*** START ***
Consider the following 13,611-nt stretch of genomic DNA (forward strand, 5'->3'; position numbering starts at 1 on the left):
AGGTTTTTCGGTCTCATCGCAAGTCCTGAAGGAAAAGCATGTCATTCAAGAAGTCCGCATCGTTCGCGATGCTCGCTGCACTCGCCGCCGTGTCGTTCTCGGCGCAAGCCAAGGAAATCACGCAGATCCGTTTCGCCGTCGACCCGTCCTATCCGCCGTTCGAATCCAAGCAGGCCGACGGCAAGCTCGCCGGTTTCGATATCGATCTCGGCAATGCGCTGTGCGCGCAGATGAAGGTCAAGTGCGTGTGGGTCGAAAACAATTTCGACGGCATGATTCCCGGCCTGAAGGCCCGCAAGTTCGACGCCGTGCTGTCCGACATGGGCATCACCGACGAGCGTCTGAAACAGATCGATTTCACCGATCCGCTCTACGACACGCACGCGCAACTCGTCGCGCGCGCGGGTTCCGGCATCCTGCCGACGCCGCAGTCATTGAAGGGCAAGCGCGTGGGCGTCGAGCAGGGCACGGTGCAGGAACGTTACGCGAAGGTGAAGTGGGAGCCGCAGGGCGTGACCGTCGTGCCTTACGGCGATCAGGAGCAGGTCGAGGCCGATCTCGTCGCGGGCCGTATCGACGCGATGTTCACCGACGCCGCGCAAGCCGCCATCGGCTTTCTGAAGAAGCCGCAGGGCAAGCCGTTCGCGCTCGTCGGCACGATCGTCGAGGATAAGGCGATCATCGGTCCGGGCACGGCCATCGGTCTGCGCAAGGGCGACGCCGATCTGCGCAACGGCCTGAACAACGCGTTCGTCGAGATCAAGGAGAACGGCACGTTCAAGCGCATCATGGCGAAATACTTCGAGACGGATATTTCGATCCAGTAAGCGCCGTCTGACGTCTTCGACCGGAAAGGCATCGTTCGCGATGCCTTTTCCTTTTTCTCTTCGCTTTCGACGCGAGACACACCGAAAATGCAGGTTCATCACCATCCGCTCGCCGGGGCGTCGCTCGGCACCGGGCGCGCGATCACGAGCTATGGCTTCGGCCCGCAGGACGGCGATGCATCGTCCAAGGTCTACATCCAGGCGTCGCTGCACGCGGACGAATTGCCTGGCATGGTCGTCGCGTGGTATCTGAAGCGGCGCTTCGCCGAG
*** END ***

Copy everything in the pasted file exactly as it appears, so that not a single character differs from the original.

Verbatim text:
Consider the following 13,611-nt stretch of genomic DNA (forward strand, 5'->3'; position numbering starts at 1 on the left):
AGGTTTTTCGGTCTCATCGCAAGTCCTGAAGGAAAAGCATGTCATTCAAGAAGTCCGCATCGTTCGCGATGCTCGCTGCACTCGCCGCCGTGTCGTTCTCGGCGCAAGCCAAGGAAATCACGCAGATCCGTTTCGCCGTCGACCCGTCCTATCCGCCGTTCGAATCCAAGCAGGCCGACGGCAAGCTCGCCGGTTTCGATATCGATCTCGGCAATGCGCTGTGCGCGCAGATGAAGGTCAAGTGCGTGTGGGTCGAAAACAATTTCGACGGCATGATTCCCGGCCTGAAGGCCCGCAAGTTCGACGCCGTGCTGTCCGACATGGGCATCACCGACGAGCGTCTGAAACAGATCGATTTCACCGATCCGCTCTACGACACGCACGCGCAACTCGTCGCGCGCGCGGGTTCCGGCATCCTGCCGACGCCGCAGTCATTGAAGGGCAAGCGCGTGGGCGTCGAGCAGGGCACGGTGCAGGAACGTTACGCGAAGGTGAAGTGGGAGCCGCAGGGCGTGACCGTCGTGCCTTACGGCGATCAGGAGCAGGTCGAGGCCGATCTCGTCGCGGGCCGTATCGACGCGATGTTCACCGACGCCGCGCAAGCCGCCATCGGCTTTCTGAAGAAGCCGCAGGGCAAGCCGTTCGCGCTCGTCGGCACGATCGTCGAGGATAAGGCGATCATCGGTCCGGGCACGGCCATCGGTCTGCGCAAGGGCGACGCCGATCTGCGCAACGGCCTGAACAACGCGTTCGTCGAGATCAAGGAGAACGGCACGTTCAAGCGCATCATGGCGAAATACTTCGAGACGGATATTTCGATCCAGTAAGCGCCGTCTGACGTCTTCGACCGGAAAGGCATCGTTCGCGATGCCTTTTCCTTTTTCTCTTCGCTTTCGACGCGAGACACACCGAAAATGCAGGTTCATCACCATCCGCTCGCCGGGGCGTCGCTCGGCACCGGGCGCGCGATCACGAGCTATGGCTTCGGCCCGCAGGACGGCGATGCATCGTCCAAGGTCTACATCCAGGCGTCGCTGCACGCGGACGAATTGCCTGGCATGGTCGTCGCGTGGTATCTGAAGCGGCGCTTCGCCGAG